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tv   Journal  PBS  May 30, 2013 6:30pm-7:01pm PDT

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>> hello and welcome to the "journal" on dw. >> these are some of the stories we will be covering in the next half hour. france and germany called for a separate budget to five european unemployment and a full-time economic sheet. >> the syrian president says the first shipment of sophisticated air defense systems has arrived in this country already. >> ahead of elections in iran, we catch up with an iranian academics who found asylum in germany.
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>> new figures showed just how hard the debt crisis is hitting the eurozone's core. unemployment in france has hit a record 3.26 million. >> that's a jobless rate of well over 10% for what is touted as the bloc's second most powerful economy, and the new data up the pressure on president hollande. >> he has been meeting today with german chancellor angela merkel, and they have agreed on a range of measures to spark a recovery. they want a separate budget to fight joblessness across the bloc as well as a full-time economic chief with more powers. >> but hollande is a socialist, and merkel heads a conservative government, so do the two have big differences? >> it is no secret that the leaders of the eurozone's two biggest economies do not see eye to eye on several major issues in the eu, so a visit of the exhibition of german paintings at the louvre was perhaps a chance for them to get to know
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each other better. at the talks held later, the two leaders put on a show of unity. they said their countries would weather the financial crisis together and would present a united front at next month's eu summit on growth and employment. >> much of our discussion was about mobilizing the european funds from 2014 through 2020. and including them in our future planning. >> they also pledged to press ahead with plans for a so- called common economic government in the eurozone. >> we need more coordination of our economic policies. that should be based on harmonizing our institutions to promote closer cooperation with n the europe group and other countries that would like to be included. >> as people all over europe are being asked to tighten their belts, the french presidency has
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set an example, announcing it is to auction off more than 1000 bottles from its well-stock wine cellar. >> our correspondent was at the press conference between hollande and merkel. tell us what the main message was to come out of that meeting. >> they will present to the other eu members the idea that they should coordinate their economies and also tax policies closer, and for that, they also want a euro group president and regular meetings of the euro group. they also want a budget to fight unemployment, and they want to give priority to fight against youth unemployment. for that, the even want to have a special summit, and they have a lot of concrete ideas, such as giving credit to another european investment bank, so the small and medium european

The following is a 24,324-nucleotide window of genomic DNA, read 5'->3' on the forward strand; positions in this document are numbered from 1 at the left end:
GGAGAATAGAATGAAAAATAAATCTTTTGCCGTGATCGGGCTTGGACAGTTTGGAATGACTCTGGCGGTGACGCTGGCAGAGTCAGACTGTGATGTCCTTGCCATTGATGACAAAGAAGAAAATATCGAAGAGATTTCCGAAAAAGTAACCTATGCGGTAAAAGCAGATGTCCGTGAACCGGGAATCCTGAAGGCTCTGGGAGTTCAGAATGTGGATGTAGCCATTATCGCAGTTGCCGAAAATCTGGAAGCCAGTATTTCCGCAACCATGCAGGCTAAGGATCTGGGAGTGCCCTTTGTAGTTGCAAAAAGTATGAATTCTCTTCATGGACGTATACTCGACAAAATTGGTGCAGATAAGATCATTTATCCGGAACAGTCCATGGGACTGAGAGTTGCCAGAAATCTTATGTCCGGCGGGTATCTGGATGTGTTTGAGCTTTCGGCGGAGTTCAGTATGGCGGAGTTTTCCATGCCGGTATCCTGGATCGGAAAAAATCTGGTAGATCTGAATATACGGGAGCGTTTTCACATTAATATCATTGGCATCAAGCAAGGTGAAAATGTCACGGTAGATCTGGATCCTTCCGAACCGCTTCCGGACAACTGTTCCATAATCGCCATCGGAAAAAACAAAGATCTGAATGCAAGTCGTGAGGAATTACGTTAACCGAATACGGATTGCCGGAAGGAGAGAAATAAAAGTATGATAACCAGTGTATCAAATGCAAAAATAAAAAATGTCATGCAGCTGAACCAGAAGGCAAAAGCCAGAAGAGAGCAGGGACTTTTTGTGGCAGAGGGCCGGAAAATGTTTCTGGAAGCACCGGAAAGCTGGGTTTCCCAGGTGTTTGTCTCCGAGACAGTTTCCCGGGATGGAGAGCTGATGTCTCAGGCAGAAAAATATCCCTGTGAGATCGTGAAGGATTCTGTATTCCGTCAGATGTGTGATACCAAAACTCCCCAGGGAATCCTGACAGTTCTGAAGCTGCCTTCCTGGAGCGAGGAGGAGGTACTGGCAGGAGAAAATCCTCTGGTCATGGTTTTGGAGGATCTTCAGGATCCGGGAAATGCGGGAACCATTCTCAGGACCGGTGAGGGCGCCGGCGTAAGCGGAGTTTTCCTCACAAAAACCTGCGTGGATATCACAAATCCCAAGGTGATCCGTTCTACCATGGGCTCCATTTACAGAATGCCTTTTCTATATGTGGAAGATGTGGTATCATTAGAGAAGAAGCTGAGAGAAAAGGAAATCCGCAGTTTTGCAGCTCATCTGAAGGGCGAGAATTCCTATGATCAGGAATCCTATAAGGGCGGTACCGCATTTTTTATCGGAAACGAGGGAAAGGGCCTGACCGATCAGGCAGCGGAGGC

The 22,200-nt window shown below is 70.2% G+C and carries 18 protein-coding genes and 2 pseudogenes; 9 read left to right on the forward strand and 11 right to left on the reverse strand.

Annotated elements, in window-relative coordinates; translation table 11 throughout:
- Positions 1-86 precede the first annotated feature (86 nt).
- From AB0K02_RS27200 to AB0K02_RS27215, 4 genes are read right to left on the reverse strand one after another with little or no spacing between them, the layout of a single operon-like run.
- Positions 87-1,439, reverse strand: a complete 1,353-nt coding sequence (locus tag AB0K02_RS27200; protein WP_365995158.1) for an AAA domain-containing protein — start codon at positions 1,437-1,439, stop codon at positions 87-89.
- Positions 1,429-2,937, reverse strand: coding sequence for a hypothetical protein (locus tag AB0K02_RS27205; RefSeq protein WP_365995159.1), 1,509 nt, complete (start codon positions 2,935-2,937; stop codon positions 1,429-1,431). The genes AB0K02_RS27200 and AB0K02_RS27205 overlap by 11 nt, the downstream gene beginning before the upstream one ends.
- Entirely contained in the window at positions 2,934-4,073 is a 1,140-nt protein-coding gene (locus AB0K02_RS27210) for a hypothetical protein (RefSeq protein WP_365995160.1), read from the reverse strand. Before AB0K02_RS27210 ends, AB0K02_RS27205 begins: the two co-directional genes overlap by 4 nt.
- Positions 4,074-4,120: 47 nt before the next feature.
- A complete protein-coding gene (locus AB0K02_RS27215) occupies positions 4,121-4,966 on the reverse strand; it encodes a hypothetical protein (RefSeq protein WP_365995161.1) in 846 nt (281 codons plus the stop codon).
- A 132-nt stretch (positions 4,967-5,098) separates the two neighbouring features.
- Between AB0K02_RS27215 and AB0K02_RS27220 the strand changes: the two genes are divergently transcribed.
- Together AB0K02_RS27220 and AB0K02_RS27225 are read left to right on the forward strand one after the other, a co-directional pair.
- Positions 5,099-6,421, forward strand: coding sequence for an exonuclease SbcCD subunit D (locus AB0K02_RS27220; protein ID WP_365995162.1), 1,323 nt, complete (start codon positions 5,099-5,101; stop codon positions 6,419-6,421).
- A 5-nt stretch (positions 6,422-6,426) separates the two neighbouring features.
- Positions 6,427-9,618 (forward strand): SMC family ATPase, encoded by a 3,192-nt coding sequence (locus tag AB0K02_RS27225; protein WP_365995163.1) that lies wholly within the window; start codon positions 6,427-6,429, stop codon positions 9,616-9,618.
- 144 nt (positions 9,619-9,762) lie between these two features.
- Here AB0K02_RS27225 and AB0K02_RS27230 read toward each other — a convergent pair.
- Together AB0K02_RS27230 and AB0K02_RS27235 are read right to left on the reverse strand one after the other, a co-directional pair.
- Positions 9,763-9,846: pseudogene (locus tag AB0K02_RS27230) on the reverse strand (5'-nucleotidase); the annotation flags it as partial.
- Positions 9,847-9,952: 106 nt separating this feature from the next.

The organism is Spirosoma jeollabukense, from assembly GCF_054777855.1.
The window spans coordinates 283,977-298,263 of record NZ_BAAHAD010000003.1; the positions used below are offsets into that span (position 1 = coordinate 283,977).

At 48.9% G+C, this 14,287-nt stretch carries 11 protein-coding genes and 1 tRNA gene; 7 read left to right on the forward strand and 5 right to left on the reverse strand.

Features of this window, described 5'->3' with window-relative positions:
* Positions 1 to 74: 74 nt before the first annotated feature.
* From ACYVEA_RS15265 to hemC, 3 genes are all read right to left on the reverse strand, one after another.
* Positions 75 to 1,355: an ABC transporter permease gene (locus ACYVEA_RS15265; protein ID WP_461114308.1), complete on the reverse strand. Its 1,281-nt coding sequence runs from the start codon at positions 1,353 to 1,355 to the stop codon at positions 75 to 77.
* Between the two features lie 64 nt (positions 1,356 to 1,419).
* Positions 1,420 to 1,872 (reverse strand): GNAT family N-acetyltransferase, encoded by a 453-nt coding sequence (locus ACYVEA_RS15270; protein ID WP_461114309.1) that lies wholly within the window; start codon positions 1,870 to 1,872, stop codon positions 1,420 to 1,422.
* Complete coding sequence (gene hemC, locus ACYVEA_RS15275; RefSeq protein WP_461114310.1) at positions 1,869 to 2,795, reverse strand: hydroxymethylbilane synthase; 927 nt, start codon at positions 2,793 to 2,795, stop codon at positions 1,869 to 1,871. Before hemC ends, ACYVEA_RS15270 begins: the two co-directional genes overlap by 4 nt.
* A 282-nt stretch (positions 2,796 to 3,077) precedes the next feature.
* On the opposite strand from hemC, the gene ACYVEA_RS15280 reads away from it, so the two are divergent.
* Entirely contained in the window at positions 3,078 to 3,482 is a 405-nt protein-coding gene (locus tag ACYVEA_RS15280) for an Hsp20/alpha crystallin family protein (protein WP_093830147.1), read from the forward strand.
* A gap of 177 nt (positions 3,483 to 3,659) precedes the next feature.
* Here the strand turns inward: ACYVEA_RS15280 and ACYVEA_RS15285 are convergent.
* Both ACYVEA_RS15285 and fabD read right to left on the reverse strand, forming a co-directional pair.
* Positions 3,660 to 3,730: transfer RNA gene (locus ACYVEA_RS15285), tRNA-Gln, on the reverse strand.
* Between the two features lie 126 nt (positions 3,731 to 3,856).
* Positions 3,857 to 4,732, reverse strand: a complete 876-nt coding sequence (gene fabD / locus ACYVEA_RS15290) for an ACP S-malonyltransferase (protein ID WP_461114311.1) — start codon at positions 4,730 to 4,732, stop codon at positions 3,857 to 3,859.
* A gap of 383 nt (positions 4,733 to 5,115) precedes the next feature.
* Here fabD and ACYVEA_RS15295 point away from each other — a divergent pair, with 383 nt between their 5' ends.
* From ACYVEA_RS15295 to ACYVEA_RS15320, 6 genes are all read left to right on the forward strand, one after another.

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enterprises have a chance to create new jobs. besides all this content, i think it is most important that they demonstrated unity. >> on that point, the world has been watching for a long time to see a united approach from europe. how united would you say france and germany are? >> well, they tried to look really united. it looked at the dinner and the visit and the exhibition of cost, that is for us, the media. it also shows there will to give up this tension as it was called before. also, they stressed in the press conference that they have responsibility for europe, and they are fully aware that they need to coordinate their politics and that they met today as a good sign already, and that the message is that the german/french engine should run smoothly to help europe's future. >> thank you very much. >> speaking to the press after his meeting with angela merkel, francoise hollande pledged to
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carry a long-overdue reforms of the country's pension system and labor markets restoring the health of one of europe's major economies is a major priority as the hero tries to stabilize and get back on a path to growth. >> the leaders promised to speed up the disbursement of 6 billion euros in eu funds to fight youth unemployment, and hollande said france would stick to its objective of balancing its budget by 2017. to accomplish that, the government will have to give up some of its generous benefit programs. >> at lunchtime, this paris bakery is always busy. workers from local firms had to bakeries like this one where lunch is almost free. wherever they see this sign, they can cash in their food tokens. under french law, employers are obliged to provide a midday meal for their workers, and the whole thing is tax-free. mark uses at least one took a day, worth 11 euros. he pays just three euros
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himself. his company pays the remaining eight. >> it is a real advantage. i go to the bakery and pay with a voucher. i only pay extra if i go over the limit. >> employees benefit, and so does the local catering industry, but at a huge cost to the state. one example of many, which analysts say france can no longer afford. >> thench are used to this kind of social welfare, but the system has to be financed, and reforms are urgently needed in view of the crisis and the aging population. >> the french economy is not growing. unemployment is at a record high, and the budget deficit is under 3% allowed under european rules. the average worker cost his employer about 35 euros an hour. >> as far as unit labor costs